History of Land Park in Sacramento, California

William Land Park was purchased by the city of Sac in 1918 for $147,000. | Photo by Tony Webster via Wikimedia Commons

William Land Park was purchased by the city of Sac in 1918 for $147,000. | Photo by Tony Webster via Wikimedia Commons

Tony Webster/Tony Webster

With tree-lined streets, beautiful architecture, and William Land Regional Park — which is host to Fairy Tale Town, the Sacramento Zoo, and Funderland — there’s just so much to see + do in the Land Park neighborhood. Don’t even get us started on eateries like Vic’s Ice Cream + Dad’s Kitchen, or iconic buildings like the Tower Theatre.

Today, we thought we’d take a look back to see how one of the River City’s most beloved neighborhoods came to be.

In 1911, former Sacramento Mayor William Land gave the city $250,000 upon his death to buy a park for its residents. When the city finally settled on a spot, it was a 238-acre section they were using as both a “flood spill” and — how do we put this delicatelysewage drainage area.

The city purchased the land in 1918 for $147,000 (~$2.76 million today), but some early Sacramentans said “hold up,” and protested until a vote was passed to void the original contract. It wasn’t until four years later that a court would overturn the decision and ratify the contract, after which development on the future William Land Regional Park began.

Land Park was the last of Sac’s Park Neighborhoods (Oak Park, Curtis Park, McKinley Park, etc.) to be developed, and the majority of the area’s houses — which feature Period Revivalist design elements + flourishes — were built in the 1930s.

Its first residential area, College Tract, which is just north of William Land Regional Park, began construction in 1927 + was handled by real estate developers Wright & Kimbrough — famous for developing Sacramento’s “Fab Forties” neighborhood.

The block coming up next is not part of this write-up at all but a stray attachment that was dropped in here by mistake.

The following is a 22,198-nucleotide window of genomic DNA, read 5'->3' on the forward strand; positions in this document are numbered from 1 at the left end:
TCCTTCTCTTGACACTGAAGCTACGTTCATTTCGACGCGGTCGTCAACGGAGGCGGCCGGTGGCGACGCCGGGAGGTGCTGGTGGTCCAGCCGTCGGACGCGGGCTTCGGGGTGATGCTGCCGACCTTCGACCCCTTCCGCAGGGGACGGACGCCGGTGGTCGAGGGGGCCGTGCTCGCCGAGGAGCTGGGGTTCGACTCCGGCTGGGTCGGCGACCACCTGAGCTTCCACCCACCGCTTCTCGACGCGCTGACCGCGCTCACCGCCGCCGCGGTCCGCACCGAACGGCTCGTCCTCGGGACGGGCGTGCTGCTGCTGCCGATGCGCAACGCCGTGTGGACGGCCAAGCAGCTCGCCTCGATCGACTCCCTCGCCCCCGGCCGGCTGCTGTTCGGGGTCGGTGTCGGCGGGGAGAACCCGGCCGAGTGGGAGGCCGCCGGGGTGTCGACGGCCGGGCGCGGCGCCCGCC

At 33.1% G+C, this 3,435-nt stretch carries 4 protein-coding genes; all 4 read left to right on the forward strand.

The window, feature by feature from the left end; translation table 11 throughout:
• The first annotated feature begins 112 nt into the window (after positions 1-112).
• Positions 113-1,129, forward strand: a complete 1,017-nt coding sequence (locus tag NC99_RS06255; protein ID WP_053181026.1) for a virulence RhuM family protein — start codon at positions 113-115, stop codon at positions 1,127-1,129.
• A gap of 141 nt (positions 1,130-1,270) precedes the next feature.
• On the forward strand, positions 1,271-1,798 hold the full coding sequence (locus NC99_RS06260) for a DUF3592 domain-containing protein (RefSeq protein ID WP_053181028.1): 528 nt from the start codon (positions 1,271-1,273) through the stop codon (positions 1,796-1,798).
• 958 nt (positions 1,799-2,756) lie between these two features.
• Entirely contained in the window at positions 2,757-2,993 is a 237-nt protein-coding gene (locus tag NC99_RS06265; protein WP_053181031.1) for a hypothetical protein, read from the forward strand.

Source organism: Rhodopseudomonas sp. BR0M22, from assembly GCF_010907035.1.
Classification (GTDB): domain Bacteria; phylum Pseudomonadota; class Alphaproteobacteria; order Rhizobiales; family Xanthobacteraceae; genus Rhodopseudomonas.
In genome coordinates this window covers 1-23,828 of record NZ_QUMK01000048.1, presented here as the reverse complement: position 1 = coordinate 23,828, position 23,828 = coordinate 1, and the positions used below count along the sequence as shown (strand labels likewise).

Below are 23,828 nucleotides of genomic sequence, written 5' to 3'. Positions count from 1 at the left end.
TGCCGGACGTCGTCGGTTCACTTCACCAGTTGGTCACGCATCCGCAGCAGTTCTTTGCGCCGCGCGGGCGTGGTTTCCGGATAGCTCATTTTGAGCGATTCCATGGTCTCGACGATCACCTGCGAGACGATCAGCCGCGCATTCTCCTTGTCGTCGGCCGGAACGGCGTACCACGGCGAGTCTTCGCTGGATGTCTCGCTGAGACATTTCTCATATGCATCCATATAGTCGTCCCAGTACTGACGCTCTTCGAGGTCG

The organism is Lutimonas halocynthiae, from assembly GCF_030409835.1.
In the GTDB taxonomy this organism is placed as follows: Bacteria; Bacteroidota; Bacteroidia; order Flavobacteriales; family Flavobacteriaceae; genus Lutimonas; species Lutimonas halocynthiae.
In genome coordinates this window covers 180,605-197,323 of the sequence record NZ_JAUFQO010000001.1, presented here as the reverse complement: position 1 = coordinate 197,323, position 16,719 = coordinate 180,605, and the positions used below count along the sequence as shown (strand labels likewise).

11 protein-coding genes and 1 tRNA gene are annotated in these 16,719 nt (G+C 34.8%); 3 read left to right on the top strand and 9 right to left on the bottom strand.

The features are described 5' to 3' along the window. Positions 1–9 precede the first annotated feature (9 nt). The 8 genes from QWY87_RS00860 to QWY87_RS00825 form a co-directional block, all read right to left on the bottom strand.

Around this same time, the Sacramento Zoo opened — combining multiple smaller zoos around the burgeoning city into one location — with William Land Golf Course teeing off not long after .

As the population began to grow, the city’s second high school, C.K. McClatchy High School — named for the former owner and one-time editor of the Sacramento Bee — was built in Land Park thanks to funds from President Franklin Roosevelt’s New Deal. It was officially dedicated on Sept. 19, 1937.

If you love Land Park as much as we do, check out a few homes we found listed for sale.

  • Lovely bungalow with bonus room | 2 BD, 1 BA | $699,000 | This 1,372-sqft home on Fremont Way features lots of natural light, as well as a pool + hot tub.
  • Spacious home with breakfast nook | 4 BD, 2 BA | $1,300,000 | Located near the zoo, this home features a suite with a walk-in closet, upstairs laundry room, and a backyard oasis with a Geremia Pool.
  • Renovated home with backyard pond | 3 BD, 2 BA | $1,150,000 | This updated home includes quartz kitchen countertops and a garage transformed into a sunroom.
  • Two-story cul-de-sac home | 2 BD, 2 BA | $658,000 | This 1,015-sqft home offers granite countertops + a one-car garage.
More from SACtoday